“I will do my best.”

Today, I made a student cry.
I had to backpedal and bestow praise, before she tuned me out completely.

Last week and this, I’ve been working at Hongik University and a few others around Seoul giving mock interviews to college students. This is my first uni experience in Korea. Kids here seem like students back home in that some are impressively focused, while many are motivated by money without a solid career plan.

Today, I witnessed a textbook example of what not to do in an interview. Poor girl had no clue. She gave such self-centered responses, I told her if we were in a real interview, I would have ended the interview after 10 minutes and sent her home.

For our mock interview for a marketing job @Samsung, consider—

I continued the interview through gritted teeth, so I could give KeeJeong feedback at the end. Maybe I should have stopped her and reframed the conversation earlier. I don’t think she once considered a POV outside her own, let’s just say during this interview, and not be obnoxious and say her entire life.

Many of my other students had lower English proficiency but greater substance and were able to explain how their experiences prepared them for a position and why they were personally drawn to a career.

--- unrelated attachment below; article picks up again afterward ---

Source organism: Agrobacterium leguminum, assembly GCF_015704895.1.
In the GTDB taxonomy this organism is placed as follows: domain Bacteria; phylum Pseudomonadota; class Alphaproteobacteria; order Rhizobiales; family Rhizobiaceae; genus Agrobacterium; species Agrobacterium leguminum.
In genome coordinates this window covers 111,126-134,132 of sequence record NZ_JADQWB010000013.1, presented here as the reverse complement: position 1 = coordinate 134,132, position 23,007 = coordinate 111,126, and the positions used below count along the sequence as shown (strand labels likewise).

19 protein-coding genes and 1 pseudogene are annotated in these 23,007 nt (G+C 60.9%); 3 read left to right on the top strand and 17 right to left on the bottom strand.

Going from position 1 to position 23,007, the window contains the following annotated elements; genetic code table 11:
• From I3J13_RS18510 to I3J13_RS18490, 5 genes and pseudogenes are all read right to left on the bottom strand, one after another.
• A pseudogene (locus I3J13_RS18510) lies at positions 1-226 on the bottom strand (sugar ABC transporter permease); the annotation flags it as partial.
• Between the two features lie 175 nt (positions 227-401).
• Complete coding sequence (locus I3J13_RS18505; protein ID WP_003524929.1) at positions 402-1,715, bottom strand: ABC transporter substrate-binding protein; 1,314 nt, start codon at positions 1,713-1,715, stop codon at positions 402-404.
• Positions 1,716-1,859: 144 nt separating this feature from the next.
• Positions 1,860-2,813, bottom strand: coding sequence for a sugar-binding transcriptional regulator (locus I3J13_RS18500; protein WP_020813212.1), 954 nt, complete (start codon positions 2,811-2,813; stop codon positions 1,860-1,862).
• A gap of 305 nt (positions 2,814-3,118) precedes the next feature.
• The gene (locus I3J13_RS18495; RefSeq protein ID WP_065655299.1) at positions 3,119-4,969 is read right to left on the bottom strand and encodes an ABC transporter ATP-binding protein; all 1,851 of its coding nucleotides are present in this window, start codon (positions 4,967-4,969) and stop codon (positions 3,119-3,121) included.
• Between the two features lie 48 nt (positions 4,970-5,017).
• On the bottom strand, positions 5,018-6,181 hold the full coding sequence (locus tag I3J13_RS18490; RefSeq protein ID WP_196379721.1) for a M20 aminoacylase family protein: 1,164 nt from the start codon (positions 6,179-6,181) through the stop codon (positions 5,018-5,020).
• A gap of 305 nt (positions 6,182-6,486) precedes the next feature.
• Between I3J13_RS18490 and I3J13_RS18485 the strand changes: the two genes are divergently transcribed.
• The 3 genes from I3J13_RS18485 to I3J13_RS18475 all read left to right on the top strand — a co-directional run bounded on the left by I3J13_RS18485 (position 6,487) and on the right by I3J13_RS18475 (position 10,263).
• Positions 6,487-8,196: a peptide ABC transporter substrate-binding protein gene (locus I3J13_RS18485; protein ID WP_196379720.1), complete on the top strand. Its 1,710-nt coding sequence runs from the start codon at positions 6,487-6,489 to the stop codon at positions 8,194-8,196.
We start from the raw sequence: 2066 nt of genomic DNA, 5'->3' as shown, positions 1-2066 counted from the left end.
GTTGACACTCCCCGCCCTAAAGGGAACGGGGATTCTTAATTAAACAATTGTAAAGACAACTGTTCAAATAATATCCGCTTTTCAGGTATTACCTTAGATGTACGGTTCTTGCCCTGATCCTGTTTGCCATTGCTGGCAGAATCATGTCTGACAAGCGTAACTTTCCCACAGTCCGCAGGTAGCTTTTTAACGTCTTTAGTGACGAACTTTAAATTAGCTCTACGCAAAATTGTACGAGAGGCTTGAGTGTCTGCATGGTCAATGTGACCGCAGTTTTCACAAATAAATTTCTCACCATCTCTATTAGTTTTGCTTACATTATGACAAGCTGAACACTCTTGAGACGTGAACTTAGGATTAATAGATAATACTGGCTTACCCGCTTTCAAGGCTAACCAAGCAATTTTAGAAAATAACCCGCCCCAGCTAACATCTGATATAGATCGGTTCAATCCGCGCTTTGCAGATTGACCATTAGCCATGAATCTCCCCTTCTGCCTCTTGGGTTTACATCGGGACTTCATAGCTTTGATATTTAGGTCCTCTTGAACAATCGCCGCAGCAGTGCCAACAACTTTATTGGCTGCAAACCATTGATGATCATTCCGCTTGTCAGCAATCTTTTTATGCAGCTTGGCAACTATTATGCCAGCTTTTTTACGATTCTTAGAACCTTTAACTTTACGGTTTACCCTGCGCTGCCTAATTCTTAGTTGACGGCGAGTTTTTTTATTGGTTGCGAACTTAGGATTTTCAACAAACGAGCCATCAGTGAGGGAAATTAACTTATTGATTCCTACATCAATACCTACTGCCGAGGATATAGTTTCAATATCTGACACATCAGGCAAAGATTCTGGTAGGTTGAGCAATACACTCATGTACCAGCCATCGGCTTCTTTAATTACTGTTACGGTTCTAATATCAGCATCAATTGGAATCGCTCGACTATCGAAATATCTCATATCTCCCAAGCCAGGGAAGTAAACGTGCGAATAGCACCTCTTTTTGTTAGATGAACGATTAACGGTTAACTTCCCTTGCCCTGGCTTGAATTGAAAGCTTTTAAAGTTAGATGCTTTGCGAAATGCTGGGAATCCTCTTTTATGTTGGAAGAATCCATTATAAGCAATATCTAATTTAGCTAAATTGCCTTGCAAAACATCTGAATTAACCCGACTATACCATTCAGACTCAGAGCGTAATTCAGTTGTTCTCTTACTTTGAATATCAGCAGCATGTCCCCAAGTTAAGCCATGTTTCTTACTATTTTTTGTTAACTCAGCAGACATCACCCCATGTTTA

KeeJeong, bless her heart, had nothing more to say about marketing than you should be social to do a good job. She seemed genuinely shocked to receive critical feedback.

So to reel her in from tuning me out, I said, “your answers sucked not you.”
We talked about how the company’s needs > hers, and then I asked her to brainstorm some of her experiences, so she could practice connecting them with the company’s needs.

Self-promotion and networking ought to be taught to every high school and university student. “I will do my best” is no substitute for how you’re going to get a job done.

The bigger issue is that KeeJeong graduates in five months and doesn’t know what she wants to do. I hope KeeJeong heard my suggestion to visit the career center.

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